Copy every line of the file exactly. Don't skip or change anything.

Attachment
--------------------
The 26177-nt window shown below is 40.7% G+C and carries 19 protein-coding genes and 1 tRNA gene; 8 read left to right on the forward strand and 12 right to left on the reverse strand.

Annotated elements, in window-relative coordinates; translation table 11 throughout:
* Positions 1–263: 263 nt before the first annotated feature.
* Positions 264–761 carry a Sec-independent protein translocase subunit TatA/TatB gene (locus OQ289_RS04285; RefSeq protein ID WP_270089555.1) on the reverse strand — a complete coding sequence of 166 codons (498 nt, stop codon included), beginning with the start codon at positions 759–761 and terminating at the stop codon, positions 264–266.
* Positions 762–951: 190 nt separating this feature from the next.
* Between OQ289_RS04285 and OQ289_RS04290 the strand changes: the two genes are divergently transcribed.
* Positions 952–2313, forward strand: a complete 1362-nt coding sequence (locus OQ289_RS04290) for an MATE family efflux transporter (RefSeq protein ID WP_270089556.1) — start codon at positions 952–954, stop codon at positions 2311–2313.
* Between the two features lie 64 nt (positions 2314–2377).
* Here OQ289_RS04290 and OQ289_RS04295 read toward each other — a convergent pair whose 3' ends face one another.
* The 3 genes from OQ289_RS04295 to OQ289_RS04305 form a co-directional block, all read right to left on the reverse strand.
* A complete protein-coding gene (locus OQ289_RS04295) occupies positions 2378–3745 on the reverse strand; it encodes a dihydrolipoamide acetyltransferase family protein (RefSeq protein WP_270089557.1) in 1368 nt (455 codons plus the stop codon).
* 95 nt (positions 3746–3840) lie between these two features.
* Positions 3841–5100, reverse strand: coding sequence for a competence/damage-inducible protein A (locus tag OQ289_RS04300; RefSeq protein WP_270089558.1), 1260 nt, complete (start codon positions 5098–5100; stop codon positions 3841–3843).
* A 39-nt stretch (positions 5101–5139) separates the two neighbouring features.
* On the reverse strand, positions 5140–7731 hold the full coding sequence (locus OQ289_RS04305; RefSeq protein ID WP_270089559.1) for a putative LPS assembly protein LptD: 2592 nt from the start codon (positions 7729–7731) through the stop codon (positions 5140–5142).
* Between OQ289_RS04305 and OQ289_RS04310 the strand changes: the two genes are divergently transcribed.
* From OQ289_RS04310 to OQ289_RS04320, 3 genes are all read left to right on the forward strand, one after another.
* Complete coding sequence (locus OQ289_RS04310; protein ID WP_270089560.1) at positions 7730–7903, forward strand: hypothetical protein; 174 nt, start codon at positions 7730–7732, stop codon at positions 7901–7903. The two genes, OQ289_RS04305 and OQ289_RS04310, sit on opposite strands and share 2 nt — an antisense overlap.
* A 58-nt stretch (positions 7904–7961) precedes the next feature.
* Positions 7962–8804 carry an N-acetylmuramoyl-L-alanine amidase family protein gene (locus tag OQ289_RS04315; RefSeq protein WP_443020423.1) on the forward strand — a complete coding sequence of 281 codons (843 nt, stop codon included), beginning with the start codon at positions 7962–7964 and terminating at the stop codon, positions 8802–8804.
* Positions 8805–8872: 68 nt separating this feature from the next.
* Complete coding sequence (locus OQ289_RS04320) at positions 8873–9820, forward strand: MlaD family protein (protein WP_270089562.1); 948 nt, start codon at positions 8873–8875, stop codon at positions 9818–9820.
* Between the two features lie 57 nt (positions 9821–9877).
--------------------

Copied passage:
The 26177-nt window shown below is 40.7% G+C and carries 19 protein-coding genes and 1 tRNA gene; 8 read left to right on the forward strand and 12 right to left on the reverse strand.

Annotated elements, in window-relative coordinates; translation table 11 throughout:
* Positions 1–263: 263 nt before the first annotated feature.
* Positions 264–761 carry a Sec-independent protein translocase subunit TatA/TatB gene (locus OQ289_RS04285; RefSeq protein ID WP_270089555.1) on the reverse strand — a complete coding sequence of 166 codons (498 nt, stop codon included), beginning with the start codon at positions 759–761 and terminating at the stop codon, positions 264–266.
* Positions 762–951: 190 nt separating this feature from the next.
* Between OQ289_RS04285 and OQ289_RS04290 the strand changes: the two genes are divergently transcribed.
* Positions 952–2313, forward strand: a complete 1362-nt coding sequence (locus OQ289_RS04290) for an MATE family efflux transporter (RefSeq protein ID WP_270089556.1) — start codon at positions 952–954, stop codon at positions 2311–2313.
* Between the two features lie 64 nt (positions 2314–2377).
* Here OQ289_RS04290 and OQ289_RS04295 read toward each other — a convergent pair whose 3' ends face one another.
* The 3 genes from OQ289_RS04295 to OQ289_RS04305 form a co-directional block, all read right to left on the reverse strand.
* A complete protein-coding gene (locus OQ289_RS04295) occupies positions 2378–3745 on the reverse strand; it encodes a dihydrolipoamide acetyltransferase family protein (RefSeq protein WP_270089557.1) in 1368 nt (455 codons plus the stop codon).
* 95 nt (positions 3746–3840) lie between these two features.
* Positions 3841–5100, reverse strand: coding sequence for a competence/damage-inducible protein A (locus tag OQ289_RS04300; RefSeq protein WP_270089558.1), 1260 nt, complete (start codon positions 5098–5100; stop codon positions 3841–3843).
* A 39-nt stretch (positions 5101–5139) separates the two neighbouring features.
* On the reverse strand, positions 5140–7731 hold the full coding sequence (locus OQ289_RS04305; RefSeq protein ID WP_270089559.1) for a putative LPS assembly protein LptD: 2592 nt from the start codon (positions 7729–7731) through the stop codon (positions 5140–5142).
* Between OQ289_RS04305 and OQ289_RS04310 the strand changes: the two genes are divergently transcribed.
* From OQ289_RS04310 to OQ289_RS04320, 3 genes are all read left to right on the forward strand, one after another.
* Complete coding sequence (locus OQ289_RS04310; protein ID WP_270089560.1) at positions 7730–7903, forward strand: hypothetical protein; 174 nt, start codon at positions 7730–7732, stop codon at positions 7901–7903. The two genes, OQ289_RS04305 and OQ289_RS04310, sit on opposite strands and share 2 nt — an antisense overlap.
* A 58-nt stretch (positions 7904–7961) precedes the next feature.
* Positions 7962–8804 carry an N-acetylmuramoyl-L-alanine amidase family protein gene (locus tag OQ289_RS04315; RefSeq protein WP_443020423.1) on the forward strand — a complete coding sequence of 281 codons (843 nt, stop codon included), beginning with the start codon at positions 7962–7964 and terminating at the stop codon, positions 8802–8804.
* Positions 8805–8872: 68 nt separating this feature from the next.
* Complete coding sequence (locus OQ289_RS04320) at positions 8873–9820, forward strand: MlaD family protein (protein WP_270089562.1); 948 nt, start codon at positions 8873–8875, stop codon at positions 9818–9820.
* Between the two features lie 57 nt (positions 9821–9877).